Q. Li, B. Shen, J. Liang, and H. Shu, “Event-triggered synchronization control for complex networks with uncertain inner coupling,” International Journal of General Systems, vol. 44, no. 2, pp. 212–225, 2015.View at: Publisher Site | Google Scholar | MathSciNet
L. Zhou, C. Wang, and L. Zhou, “Cluster synchronization on multiple sub-networks of complex networks with nonidentical nodes via pinning control,” Nonlinear Dynamics, vol. 83, no. 1-2, pp. 1079–1100, 2016.View at: Publisher Site | Google Scholar | MathSciNet
M. Yu, W. Shang, and Z. Chen, “Exponential synchronization for second-order nodes in complex dynamical network with communication time delays and switching topologies,” Journal of Control Science and Engineering, vol. 2017, Article ID 7836316, pp. 1–10, 2017.View at: Publisher Site | Google Scholar | MathSciNet
L.-X. Li, H.-P. Peng, B.-Z. Guan, and J.-M. Xu, “A new sliding mode control for a class of uncertain time-delay chaotic systems,” Chinese Physics, vol. 10, no. 8, pp. 708–710, 2001.View at: Publisher Site | Google Scholar
L.-X. Li, H.-P. Peng, H.-B. Lu, and X.-P. Guan, “On feedback control of delayed chaotic system,” Chinese Physics, vol. 10, no. 9, pp. 796–804, 2001.View at: Publisher Site | Google Scholar
M. Dhamala, V. K. Jirsa, and M. Ding, “Enhancement of neural synchrony by time delay,” Physical Review Letters, vol. 92, no. 7, article no 074104, 2004.View at: Google Scholar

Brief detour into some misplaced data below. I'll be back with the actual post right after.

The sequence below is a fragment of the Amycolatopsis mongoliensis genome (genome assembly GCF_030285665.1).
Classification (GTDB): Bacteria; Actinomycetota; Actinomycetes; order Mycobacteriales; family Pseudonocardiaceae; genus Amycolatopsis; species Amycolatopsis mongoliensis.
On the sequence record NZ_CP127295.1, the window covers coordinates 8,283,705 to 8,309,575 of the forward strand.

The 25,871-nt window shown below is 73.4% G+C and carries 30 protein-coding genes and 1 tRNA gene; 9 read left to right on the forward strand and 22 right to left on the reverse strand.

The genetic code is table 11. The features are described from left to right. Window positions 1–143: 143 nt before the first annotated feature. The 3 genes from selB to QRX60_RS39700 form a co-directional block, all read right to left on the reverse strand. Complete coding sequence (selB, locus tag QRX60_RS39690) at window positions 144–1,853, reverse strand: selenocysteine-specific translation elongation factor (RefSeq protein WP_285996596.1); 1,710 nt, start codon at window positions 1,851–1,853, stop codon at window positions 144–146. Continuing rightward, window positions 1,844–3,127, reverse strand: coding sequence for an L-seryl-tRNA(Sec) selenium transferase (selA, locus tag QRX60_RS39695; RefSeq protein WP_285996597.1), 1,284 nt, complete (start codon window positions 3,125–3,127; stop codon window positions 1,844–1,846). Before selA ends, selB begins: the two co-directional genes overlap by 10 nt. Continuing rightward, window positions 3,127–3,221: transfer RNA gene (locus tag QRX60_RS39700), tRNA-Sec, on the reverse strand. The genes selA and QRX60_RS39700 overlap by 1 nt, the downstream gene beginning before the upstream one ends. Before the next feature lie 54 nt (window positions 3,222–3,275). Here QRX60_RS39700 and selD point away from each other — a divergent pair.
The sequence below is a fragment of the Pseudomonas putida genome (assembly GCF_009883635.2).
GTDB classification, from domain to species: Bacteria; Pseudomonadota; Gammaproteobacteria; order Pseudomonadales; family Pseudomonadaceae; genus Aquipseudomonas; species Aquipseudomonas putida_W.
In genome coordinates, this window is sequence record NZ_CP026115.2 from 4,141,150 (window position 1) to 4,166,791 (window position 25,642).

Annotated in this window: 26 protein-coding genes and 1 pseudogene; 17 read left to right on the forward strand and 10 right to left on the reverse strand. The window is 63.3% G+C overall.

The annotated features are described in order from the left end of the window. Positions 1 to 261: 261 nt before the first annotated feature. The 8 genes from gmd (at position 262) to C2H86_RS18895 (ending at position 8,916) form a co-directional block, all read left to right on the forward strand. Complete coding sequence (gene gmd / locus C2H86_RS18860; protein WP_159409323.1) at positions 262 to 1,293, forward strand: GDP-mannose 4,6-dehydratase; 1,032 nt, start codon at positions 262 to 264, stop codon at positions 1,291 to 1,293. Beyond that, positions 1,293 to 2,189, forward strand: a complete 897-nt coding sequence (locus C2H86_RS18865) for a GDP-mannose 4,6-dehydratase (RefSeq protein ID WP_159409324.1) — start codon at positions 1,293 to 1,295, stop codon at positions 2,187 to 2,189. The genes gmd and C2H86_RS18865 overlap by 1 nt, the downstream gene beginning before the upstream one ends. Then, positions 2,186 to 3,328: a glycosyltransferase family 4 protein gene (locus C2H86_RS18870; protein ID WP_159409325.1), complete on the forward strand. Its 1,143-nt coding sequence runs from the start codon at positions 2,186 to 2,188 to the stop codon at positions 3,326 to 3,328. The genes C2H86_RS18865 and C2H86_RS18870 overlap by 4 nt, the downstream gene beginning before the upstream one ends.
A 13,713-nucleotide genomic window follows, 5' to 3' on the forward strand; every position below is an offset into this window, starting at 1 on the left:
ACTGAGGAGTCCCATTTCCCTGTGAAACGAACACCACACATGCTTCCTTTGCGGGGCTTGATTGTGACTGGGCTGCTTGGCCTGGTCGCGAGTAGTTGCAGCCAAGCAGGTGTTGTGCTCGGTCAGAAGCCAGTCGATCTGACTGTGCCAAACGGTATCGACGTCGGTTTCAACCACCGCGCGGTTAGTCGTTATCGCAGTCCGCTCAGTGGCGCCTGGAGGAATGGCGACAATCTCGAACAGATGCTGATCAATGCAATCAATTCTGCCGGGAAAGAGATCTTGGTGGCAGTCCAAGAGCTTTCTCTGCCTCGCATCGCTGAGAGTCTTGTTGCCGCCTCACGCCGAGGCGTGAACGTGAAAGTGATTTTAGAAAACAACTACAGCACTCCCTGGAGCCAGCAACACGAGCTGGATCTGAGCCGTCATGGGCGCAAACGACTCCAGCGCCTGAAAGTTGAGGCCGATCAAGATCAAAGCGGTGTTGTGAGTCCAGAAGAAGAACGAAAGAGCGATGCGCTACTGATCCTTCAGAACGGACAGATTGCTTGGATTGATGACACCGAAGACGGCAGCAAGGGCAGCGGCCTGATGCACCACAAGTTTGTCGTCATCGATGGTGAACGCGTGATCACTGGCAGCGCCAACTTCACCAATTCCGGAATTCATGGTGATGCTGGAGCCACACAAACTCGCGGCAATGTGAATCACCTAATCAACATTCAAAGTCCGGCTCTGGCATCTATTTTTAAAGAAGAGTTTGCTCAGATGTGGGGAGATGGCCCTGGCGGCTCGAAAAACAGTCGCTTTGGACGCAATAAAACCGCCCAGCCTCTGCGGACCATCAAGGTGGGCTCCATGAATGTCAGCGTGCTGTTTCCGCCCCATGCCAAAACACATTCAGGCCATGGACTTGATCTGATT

F. M. Atay, J. Jost, and A. Wende, “Delays, connection topology, and synchronization of coupled chaotic maps,” Physical Review Letters, vol. 92, no. 14, article no 144101, 2004.View at: Publisher Site | Google Scholar
Y. Gao, L. X. Li, H. P. Peng, Y. . Yang, and X. H. Zhang, “Stability analysis of complex networks with multi-links,” Acta Physica Sinica, vol. 57, no. 3, pp. 1444–1452, 2008.View at: Google Scholar | MathSciNet
X. Fang and W. Chen, “Synchronization of complex dynamical networks with time-varying inner coupling,” Nonlinear Dynamics, vol. 85, no. 1, pp. 13–21, 2016.View at: Publisher Site | Google Scholar | MathSciNet
C. Li and G. Chen, “Synchronization in general complex dynamical networks with coupling delays,” Physica A: Statistical Mechanics and its Applications, vol. 343, no. 1-4, pp. 263–278, 2004.View at: Publisher Site | Google Scholar | MathSciNet
V. A. Yakubovich, “Linear matrix inequalities in system and control theory,” SIAM Review, vol. 37, no. 3, pp. 479–481, 2012.View at: Publisher Site | Google Scholar
Z. Li and G. Chen, “Robust adaptive synchronization of uncertain dynamical networks,” Physics Letters A, vol. 324, no. 2-3, pp. 166–178, 2004.View at: Publisher Site | Google Scholar | MathSciNet
J. D. Farmer, “Chaotic attractors of an infinite-dimensional dynamical system,” Physica D: Nonlinear Phenomena, vol. 4, no. 3, pp. 366–393, 1982.View at: Publisher Site | Google Scholar | MathSciNet
A. Namajunas, K. Pyragas, and A. Tamaševičius, “An electronic analog of the Mackey-Glass system,” Physics Letters A, vol. 201, no. 1, pp. 42–46, 1995.View at: Publisher Site | Google Scholar
H. G. Tanner, A. Jadbabaie, and G. J. Pappas, “Flocking in fixed and switching networks,” Institute of Electrical and Electronics Engineers Transactions on Automatic Control, vol. 52, no. 5, pp. 863–868, 2007.View at: Publisher Site | Google Scholar | MathSciNet